It was one of those great wasted nights. There we were, gathered over a bottle of Lagavulin–a writer and six actors, irresponsible ne’er-do-wells each and every one. There we were, adrift on a sea of drunken babble, with a deadline looming down on us like the hull of a Russian freighter plowing the fog. What we should have been talking about was how to pull together a hopelessly muddled play before a certain increasingly impatient artistic director ripped out our livers. What we were talking about was 1970s hockey teams, Fargo wagons, thin-crust pizza, B-movies, acid trips, lemon gin, the relative merits of various adult magazines, gas stoves, making the perfect frittata, cross-Canada road trips, Henry Miller, Tim Horton’s coffee, ghost towns, grain elevators, Hawaii Five-O, Gilligan’s Island, Tim Buckley, The Velvet Underground, Nietzsche, Ike and Tina Turner, and memorable grade school experiences.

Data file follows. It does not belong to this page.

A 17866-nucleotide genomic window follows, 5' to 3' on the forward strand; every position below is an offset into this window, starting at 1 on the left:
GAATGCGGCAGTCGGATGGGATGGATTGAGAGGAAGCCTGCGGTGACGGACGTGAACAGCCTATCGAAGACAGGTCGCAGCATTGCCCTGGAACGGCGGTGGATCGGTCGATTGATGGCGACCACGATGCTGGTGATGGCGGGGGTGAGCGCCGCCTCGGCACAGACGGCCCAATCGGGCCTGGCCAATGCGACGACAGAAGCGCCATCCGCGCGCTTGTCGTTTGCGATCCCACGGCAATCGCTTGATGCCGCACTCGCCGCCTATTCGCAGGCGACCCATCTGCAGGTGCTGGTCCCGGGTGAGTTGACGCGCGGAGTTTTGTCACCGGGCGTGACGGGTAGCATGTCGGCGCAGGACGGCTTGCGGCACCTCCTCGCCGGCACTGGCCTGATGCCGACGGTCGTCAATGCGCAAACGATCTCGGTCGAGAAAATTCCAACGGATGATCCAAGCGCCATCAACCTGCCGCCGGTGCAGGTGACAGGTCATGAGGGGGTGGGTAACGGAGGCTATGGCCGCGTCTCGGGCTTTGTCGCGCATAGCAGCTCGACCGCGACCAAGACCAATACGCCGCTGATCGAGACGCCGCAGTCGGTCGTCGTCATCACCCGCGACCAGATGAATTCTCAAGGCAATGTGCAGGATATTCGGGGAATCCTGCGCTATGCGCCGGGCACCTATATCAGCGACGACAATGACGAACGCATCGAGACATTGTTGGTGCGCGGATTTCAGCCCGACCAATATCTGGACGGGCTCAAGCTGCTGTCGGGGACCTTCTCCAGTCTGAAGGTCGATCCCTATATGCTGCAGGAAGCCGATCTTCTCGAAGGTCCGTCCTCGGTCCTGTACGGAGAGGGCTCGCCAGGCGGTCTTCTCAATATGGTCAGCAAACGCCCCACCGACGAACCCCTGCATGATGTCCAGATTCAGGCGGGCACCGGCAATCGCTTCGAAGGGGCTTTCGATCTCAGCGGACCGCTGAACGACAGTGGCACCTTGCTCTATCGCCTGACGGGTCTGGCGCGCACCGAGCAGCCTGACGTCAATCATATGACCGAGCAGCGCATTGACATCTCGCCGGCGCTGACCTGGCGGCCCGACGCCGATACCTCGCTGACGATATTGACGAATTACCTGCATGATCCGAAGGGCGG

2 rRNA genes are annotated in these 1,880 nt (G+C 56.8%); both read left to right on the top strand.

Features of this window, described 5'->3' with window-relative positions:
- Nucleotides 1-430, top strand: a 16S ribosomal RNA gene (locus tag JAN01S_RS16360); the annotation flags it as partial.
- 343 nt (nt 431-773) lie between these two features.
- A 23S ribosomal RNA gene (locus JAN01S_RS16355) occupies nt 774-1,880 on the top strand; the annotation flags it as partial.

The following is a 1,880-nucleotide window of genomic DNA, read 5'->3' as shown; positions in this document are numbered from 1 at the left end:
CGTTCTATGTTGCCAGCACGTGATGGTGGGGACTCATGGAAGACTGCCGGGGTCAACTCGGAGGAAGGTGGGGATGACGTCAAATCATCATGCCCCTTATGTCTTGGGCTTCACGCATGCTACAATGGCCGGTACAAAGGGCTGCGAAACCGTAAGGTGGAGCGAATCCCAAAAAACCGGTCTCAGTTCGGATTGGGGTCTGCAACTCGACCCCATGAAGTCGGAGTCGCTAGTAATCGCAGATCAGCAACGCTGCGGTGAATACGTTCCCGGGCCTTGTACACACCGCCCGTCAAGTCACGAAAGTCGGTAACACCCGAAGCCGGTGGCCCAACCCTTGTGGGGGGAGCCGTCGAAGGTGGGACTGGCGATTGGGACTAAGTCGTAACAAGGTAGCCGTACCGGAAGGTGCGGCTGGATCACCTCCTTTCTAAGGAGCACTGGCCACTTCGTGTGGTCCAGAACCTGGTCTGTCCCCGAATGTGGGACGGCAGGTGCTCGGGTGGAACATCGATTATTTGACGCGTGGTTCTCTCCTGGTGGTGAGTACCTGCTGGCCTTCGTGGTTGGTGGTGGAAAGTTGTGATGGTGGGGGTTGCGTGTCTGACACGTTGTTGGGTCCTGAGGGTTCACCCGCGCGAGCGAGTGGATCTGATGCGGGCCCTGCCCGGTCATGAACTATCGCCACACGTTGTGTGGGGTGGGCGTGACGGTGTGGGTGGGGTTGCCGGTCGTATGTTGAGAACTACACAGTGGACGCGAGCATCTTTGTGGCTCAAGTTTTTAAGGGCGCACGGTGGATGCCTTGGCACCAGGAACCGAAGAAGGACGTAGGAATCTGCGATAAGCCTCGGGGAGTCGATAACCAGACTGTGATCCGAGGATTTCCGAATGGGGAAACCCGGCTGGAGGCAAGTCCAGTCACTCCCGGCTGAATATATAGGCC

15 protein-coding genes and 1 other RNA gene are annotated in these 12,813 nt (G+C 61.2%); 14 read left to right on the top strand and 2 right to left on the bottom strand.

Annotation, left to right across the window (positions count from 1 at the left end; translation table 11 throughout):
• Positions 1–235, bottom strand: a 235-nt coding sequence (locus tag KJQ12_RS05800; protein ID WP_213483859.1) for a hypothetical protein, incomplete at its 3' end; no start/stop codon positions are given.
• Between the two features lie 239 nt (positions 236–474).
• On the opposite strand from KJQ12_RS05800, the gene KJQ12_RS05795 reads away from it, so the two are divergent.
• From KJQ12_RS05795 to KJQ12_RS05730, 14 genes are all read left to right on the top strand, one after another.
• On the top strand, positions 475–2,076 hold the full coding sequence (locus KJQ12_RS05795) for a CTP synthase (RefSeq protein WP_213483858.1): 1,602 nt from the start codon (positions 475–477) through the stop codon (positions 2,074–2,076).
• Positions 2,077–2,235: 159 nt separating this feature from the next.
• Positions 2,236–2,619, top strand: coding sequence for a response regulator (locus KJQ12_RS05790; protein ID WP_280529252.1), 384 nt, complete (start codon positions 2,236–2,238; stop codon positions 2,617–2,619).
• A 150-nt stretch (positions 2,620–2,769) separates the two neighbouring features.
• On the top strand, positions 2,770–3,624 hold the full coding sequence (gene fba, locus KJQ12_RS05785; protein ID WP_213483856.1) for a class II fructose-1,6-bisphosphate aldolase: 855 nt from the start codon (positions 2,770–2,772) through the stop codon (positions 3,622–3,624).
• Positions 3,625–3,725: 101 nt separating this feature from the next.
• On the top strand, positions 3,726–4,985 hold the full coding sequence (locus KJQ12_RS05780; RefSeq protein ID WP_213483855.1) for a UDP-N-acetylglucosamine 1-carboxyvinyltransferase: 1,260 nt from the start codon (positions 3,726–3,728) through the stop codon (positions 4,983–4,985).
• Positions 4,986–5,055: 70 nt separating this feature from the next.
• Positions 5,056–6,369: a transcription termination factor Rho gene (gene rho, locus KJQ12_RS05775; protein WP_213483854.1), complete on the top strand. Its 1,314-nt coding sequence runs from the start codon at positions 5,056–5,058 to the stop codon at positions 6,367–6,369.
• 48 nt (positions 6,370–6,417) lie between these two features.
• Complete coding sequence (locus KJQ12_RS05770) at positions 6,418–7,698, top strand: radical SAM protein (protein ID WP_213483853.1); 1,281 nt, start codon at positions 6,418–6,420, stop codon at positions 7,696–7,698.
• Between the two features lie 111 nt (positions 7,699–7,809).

Here’s a couple, for the record. Browsing through the books of the small library in Schomberg, Ontario and coming across a collection of poetry. I had always thought poetry was supposed to be about bluebells, roses and things. I happened to flip open to Coleridge’s Kubla Kahn (1929), with its mysterious words about underground rivers, fabulous palaces, war, caves of ice, and demons. It was the first time that I had any inkling words could take you to mysterious, exotic and dangerous places.
And then there was the year that I failed out of grade ten, when I spent most of my days at the UBC recordings library, stoned on pot and hash, listening to Miles Davis and Dexter Gordon playing mind-bending jazz. I listened for hours and hours on end to recordings of compositions by Chopin, Reich, Glass, Schoenberg and Stravinsky. I listened to cast recordings of many of the best plays of the twentieth century. I listened to poetry by Dylan Thomas, E. E. Cummings, D.H. Lawrence, and W.B. Yeats. All of this when I was supposed to have been in school learning how to become a well-adjusted consumer and tax-payer. It was the best education I’ve ever had.
Taking a cab home, just as the first light of dawn was beginning to wash over the dirty grey city, and thinking back over the conversations, I came to the realization that some of the most profound experiences we ever have happen to us occur when we are supposed to be doing something far more important.
Reference: Coleridge, S.T. (1929). Ancient Mariner, Kubla Kahn, and Christabel. Macmillan Company.